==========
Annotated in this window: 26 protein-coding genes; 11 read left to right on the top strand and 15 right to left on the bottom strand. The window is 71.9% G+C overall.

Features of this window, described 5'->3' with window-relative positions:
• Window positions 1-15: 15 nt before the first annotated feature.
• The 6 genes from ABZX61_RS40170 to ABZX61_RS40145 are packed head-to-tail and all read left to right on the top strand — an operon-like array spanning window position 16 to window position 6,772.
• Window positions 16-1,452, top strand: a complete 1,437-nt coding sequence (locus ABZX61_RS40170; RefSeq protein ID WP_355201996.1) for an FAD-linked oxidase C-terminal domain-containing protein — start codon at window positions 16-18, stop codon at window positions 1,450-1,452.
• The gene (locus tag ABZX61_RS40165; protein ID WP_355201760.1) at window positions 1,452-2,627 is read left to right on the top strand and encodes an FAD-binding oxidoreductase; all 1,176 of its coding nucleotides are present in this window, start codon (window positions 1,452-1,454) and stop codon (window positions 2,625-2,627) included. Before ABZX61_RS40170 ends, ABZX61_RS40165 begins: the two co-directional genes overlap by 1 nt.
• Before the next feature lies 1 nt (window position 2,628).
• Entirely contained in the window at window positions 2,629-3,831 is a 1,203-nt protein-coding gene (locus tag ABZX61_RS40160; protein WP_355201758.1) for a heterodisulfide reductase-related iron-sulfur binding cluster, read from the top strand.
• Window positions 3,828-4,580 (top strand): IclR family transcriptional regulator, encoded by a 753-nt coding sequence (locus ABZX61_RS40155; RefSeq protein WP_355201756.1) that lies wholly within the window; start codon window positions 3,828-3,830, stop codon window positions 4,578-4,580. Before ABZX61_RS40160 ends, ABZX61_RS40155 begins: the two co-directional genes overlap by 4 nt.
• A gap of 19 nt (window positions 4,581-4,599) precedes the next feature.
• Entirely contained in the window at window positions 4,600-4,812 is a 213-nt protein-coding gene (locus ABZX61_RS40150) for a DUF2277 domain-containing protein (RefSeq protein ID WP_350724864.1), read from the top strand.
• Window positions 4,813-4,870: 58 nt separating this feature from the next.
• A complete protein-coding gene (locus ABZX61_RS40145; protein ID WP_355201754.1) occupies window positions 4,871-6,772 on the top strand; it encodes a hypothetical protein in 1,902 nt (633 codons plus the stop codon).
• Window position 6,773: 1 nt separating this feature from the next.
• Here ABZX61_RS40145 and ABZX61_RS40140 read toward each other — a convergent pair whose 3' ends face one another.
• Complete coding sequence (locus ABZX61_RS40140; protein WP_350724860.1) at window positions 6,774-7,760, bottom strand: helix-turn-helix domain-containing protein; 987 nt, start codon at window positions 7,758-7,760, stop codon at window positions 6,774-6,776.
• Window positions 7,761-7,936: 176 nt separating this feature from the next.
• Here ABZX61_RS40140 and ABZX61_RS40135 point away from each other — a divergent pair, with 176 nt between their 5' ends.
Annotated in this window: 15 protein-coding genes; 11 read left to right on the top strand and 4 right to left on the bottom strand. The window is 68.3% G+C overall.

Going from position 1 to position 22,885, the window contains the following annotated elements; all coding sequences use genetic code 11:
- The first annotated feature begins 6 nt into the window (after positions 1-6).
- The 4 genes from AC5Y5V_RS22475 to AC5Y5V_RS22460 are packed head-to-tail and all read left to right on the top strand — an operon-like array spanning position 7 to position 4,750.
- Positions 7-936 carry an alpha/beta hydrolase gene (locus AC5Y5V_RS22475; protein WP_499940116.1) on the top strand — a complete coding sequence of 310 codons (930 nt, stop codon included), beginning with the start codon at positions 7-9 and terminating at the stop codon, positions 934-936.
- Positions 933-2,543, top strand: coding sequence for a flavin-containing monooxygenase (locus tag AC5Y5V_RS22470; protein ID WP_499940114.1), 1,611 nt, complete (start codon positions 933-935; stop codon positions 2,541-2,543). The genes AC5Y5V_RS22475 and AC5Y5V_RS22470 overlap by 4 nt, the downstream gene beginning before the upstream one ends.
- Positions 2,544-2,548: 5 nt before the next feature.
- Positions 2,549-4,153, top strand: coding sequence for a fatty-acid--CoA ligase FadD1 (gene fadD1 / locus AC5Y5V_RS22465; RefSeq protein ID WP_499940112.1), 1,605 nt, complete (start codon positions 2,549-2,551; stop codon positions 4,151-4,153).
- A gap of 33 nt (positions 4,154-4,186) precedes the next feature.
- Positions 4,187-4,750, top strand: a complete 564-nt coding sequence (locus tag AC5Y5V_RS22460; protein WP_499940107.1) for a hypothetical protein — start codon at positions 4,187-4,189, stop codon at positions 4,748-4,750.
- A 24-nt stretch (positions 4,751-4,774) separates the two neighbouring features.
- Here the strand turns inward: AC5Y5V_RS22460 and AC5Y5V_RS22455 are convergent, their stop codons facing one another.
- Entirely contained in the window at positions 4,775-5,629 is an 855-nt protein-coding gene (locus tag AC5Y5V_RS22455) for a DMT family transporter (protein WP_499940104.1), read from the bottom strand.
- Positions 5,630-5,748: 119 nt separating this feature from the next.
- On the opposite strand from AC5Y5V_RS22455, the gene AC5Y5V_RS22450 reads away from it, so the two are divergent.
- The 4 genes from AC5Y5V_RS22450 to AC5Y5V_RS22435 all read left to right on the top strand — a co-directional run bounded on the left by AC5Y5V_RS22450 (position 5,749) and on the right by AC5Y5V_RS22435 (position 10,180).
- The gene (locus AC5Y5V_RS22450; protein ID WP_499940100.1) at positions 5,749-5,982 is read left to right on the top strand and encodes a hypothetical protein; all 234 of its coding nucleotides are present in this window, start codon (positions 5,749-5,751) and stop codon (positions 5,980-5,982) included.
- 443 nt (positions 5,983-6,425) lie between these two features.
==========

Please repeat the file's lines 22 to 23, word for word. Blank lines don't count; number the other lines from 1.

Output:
- The 4 genes from AC5Y5V_RS22475 to AC5Y5V_RS22460 are packed head-to-tail and all read left to right on the top strand — an operon-like array spanning position 7 to position 4,750.
- Positions 7-936 carry an alpha/beta hydrolase gene (locus AC5Y5V_RS22475; protein WP_499940116.1) on the top strand — a complete coding sequence of 310 codons (930 nt, stop codon included), beginning with the start codon at positions 7-9 and terminating at the stop codon, positions 934-936.